Yet this was not the whole story. Miosz turns, in his second chapter, “Looking to the West,” to the complicated attitude of the Eastern European intellectual community toward the prosperous, materialistic society of Western Europe and the United States. Before the war, members of this community had been ignored or patronized by their Western peers, even though Warsaw, Prague, and Budapest had been home to extremely sophisticated and innovative work in philosophy, literature, and poetry. Even worse, in the opinion of these intellectuals, Eastern Europeans had been abandoned after the war as if their culture and history were of no importance. As a result, many Poles, Czechs, and Magyars took an understandable delight in anticipating the rude awakening in store for France, Great Britain, and the United States when the Soviet tide washed over them as well.

Even so, to the more sophisticated intellectuals of Eastern Europe, the New Faith from the East was too crude to be embraced completely. To preserve some artistic integrity and to protect themselves from persecution by their new masters, many engaged in the Muslim strategy of Ketman. This was a form of protective schizophrenia which allowed them outwardly to profess complete allegiance to the doctrines of Socialist Realism while retaining inward reservations as to their truth and relevance. Ketman was not, however, without its perils. This Miosz demonstrates in four case studies of Polish intellectuals—“Alpha, the Moralist,” “Beta, the Disappointed Lover,” “Gamma, the Slave of History,” and “Delta, the Troubador”— who were either physically or morally destroyed by playing such a dangerous game.

In his concluding chapters, “Man, This Enemy,” and “The Lesson of the Baltics,” Miosz asserts that the totalitarianism which engulfed Eastern Europe after the war, whatever its allure, was soul-destroying. If living in the materialistic and self-indulgent societies of the West produced anxiety over status and economic position, existence in the East was much worse. Here one faced a life of fear, poverty, and conformism. The future of Poland, Czechoslovakia, Hungary, and the Balkan countries could be anticipated by looking at the fate of Estonia, Latvia, and Lithuania, which were absorbed into the Soviet Union in 1940. In these unfortunate countries not only had freedom of any kind been eliminated, but the very sense of nationhood had been virtually eradicated through the use of terror and mass deportations.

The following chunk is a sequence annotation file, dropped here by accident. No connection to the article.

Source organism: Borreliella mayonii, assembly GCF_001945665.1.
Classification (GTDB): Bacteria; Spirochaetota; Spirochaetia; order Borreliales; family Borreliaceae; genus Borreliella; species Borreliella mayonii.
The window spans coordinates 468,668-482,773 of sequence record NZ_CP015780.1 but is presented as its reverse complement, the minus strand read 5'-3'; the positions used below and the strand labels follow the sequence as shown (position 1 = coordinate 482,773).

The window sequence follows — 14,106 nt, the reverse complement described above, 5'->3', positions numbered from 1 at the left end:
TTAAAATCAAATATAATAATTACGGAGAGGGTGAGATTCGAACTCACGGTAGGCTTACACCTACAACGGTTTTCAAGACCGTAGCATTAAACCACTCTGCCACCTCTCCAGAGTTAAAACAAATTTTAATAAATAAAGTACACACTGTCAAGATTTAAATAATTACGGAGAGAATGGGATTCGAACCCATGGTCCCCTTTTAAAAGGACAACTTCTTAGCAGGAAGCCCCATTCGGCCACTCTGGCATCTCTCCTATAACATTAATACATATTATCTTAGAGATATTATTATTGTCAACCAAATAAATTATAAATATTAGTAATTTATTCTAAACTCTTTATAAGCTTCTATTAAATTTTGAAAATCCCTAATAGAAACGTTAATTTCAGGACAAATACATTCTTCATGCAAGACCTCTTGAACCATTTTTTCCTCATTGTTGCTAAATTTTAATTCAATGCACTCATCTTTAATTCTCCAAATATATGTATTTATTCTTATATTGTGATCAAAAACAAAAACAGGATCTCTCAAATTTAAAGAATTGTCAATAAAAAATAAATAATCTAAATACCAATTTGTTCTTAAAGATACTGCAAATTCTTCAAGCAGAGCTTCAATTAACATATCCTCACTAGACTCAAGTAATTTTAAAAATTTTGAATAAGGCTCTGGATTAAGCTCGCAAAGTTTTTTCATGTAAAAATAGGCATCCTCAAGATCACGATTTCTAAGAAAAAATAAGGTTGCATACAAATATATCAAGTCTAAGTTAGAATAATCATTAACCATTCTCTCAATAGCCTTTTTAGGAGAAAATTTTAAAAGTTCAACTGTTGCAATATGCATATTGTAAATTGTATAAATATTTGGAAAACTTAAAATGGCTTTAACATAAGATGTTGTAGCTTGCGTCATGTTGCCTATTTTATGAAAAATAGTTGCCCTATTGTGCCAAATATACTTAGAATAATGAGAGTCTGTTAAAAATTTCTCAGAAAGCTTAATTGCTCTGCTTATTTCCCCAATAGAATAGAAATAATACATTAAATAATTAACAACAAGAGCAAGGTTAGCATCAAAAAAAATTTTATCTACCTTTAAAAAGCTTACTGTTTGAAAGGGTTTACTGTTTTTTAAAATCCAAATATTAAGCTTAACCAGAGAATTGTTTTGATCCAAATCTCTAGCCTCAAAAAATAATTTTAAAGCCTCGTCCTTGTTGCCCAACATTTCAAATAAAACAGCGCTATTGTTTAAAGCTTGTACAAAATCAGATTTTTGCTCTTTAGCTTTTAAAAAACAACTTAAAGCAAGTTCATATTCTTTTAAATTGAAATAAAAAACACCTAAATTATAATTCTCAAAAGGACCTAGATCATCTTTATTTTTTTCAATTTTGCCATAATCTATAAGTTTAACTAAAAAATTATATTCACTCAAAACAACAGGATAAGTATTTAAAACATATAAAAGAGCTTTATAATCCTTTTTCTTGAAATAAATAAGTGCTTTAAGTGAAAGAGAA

Bibliography

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Last Updated on May 6, 2015, by eNotes Editorial. Word Count: 99

Allen, Walter. “Encounter—with What?” in The New Statesman and Nation. XLVI (October 17, 1953), p. 464.

Clancy, W. P. “The Fatal Payment,” in Commonweal. LVIII (July 3, 1953), pp. 328-330.

Czarnecka, Ewa, and Aleksandr Fiut. Conversations with Czesaw Miosz, 1987. Translated by Richard Lourie.

Davie, Donald. Czesaw Miosz and the Insufficiency of Lyric, 1984.

MacDonald, Dwight. “In the Land of Diamat,” in The New Yorker. XXIX (November 7, 1953), p. 173.

Miosz, Czesaw. Interview in The New York Review of Books. XXXIII (February 27, 1986).

Parkes, H. B. “The Intellectual Devil,” in The New Republic. CXXVIII (June 22, 1953), p. 18.

Spender, Stephen. “The Predatory Jailer,” in The New Republic. CXXVIII (June 22, 1953), pp. 18, 21.